Democracy under pressure
BUDAPEST--These days, as far as Europe is concerned, most eyes are fixed on the discussions about the financial aftershocks of the crisis, namely the debate on Greece. Other aspects, among them the social effects, remain sidelined. Struggling under increased pressure, most decision-makers seem to overlook that in many new member states, there has been a troubling growth in extremism and social exclusion that indicates much deeper tensions in these societies. The fact that the character of some of Europe's democracies is at stake is being disregarded. If one takes Hungary, for example, the dust has just settled after the country elected a new government in April--and voted for a far-right party in unprecedented numbers (the party got 12 percent of the vote). While many--especially the international press--frantically expressed concern, they seemed to overlook the fact that tensions had already outgrown party politics. It seems that 20 years after the fall of communism, Hungary has to learn that the success story of its democratic transition has another, darker side. For most Hungarians, it remains beyond doubt that the formal fabric of their democratic institutions is solid--a notion confirmed in a recent survey by the Pew Research Center, which found that 66 percent of Hungarians think that"democratic values are very important." But while Hungarian support was the highest among the eight Central and East European publics surveyed, it is also obvious that there is a long way to go in terms of a bigger challenge: cultivating a deeper and more profound culture of democracy. A series of shocks have made the above clear as the country has witnessed a robust entrée of extremism lately. Last year, in a series of widely reported, racially motivated killings, perpetrators gunned down six Hungarian Roma. Since these supremacists hoped to threaten the Roma community as a whole, their act also qualifies as domestic terrorism. At the same time, a homegrown extreme-right militia--the so-called "Hungarian Guard"--marched throughout the country with the purpose of "defending Hungarians against Roma crime." Additionally, a group of semi-amateur conspiracists tried to exert pressure on politicians by repeatedly targeting their homes with live rounds of ammunition and Molotov cocktails. Added up, these are clear distress signals. A post-communist society with a shattered social fabric, further torn by current political and economic crises, has to renew itself and redefine its understanding of being an inclusive, liberal democracy. There is no room for misconception: these incidents are not simply inevitable side-effects of modernization or minor disturbances generated primarily by the financial crisis. No, these are critical symptoms of much deeper tensions with which the country struggles. Hungary is at a crossroads--with some other countries in the region--and must choose which course to follow. If it follows the current one, it has a fair chance of becoming a"dual society," one part of which could be found in a Manhattan Starbucks or in a boutique on Rue de Rivoli, and another part that spends its days in the worst non-formal segregation, violence, and poverty that one would never imagine in the heart of 21st-century Europe. The other course is to realize that the current tensions are already an obstacle of further development and that these tensions can also become direct threats to democratic institutions--hence the necessity to reverse the most harmful tendencies. To achieve lasting change, it is clear these countries have to face the challenge primarily by themselves. As tasks are immense, most players--from"corporate citizens" to NGOs--have to gear up and champion a more active role, and those influencing the public debate have to abandon the historical cultural reflex of"deserting through complaint." On the other hand, it is also obvious that the upcoming government must provide leadership: while building momentum, its primary task will be to repair the integrity of the law enforcement and intelligence communities as their members are at the forefront in any struggle against the most destructive forms of domestic extremism. But in itself, this will not be enough. As the challenge has already outgrown the phase in which it could be regarded as a simple policing issue, more fundamental answers need to be found in fields ranging from education to the social welfare system. Without doubt, these efforts must be indigenous to have serious impact. But there are steps that the European Union and the United States can and should take--even if they concentrate on other, more troubled regions of the world. The United States and the EU should assist new member states to modernize, not just in terms of economics or infrastructure, but in their values and attitudes too. The new leadership in Brussels should raise its voice and make clear that Europe will not be able to accomplish its global aspirations if it cannot counter challenges to its core values at home. Beyond symbolic gestures, there is more serious work to do: it is high time to reconsider the role the European Union plays in the post-accession period. Maybe it is time to have fewer--less and less credible--debates about European competitiveness in general (sorry, but no one needs another Lisbon Strategy) and pay more attention to specific solutions. Why not partially restructure EU funds and make them available to governmental and non-governmental actors in a streamlined process, generating room for"rapid reaction?" Why not encourage greater competition within the European civil society by building up a mechanism for assisting start-ups? At the same time, Washington should capitalize on the leverage and credibility it built up in the past decades while creating a more inclusive, multi-colored society at home. U.S. Ambassadors, following their predecessors who played an important role in '89, should look for opportunities for engagement. They should also push for broadening the channels of learning and adapting best-practices--why isn't there anything like a"Roma History Month" anywhere in the region? These steps combined would certainly amount to a substantial contribution, but also a feasible way to maintain the United States' commitment toward its Central and East European allies. At the end of the day, however, Hungary has both a chance and the responsibility to form its own future and decide what its values are. Its new government has to prove that it will indeed open a new chapter and not simply administer another period of stagnation--leadership and statesmanship will both be required to meet the challenge. Kristof Domina is a foreign policy analyst based in Budapest, Hungary. He was a Marshall Memorial Fellow of the German Marshall Fund in 2009.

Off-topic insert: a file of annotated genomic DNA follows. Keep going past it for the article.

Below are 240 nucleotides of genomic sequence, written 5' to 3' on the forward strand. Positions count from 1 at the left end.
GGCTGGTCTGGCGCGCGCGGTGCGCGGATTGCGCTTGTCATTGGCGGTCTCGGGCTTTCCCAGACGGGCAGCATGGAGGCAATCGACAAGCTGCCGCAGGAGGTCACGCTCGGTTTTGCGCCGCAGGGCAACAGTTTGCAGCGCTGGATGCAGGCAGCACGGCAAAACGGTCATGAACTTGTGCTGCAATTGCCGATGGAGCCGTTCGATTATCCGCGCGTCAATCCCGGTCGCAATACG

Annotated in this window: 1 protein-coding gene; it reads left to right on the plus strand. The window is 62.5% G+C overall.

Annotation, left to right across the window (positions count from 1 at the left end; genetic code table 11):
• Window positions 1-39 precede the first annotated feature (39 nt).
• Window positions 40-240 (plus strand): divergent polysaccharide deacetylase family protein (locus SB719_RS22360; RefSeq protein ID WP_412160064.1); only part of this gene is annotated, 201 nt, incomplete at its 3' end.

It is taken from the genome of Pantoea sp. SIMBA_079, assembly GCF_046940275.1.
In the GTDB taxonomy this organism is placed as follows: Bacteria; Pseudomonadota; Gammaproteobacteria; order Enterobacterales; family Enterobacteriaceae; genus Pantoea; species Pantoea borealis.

The views expressed in GMF publications and commentary are the views of the author alone.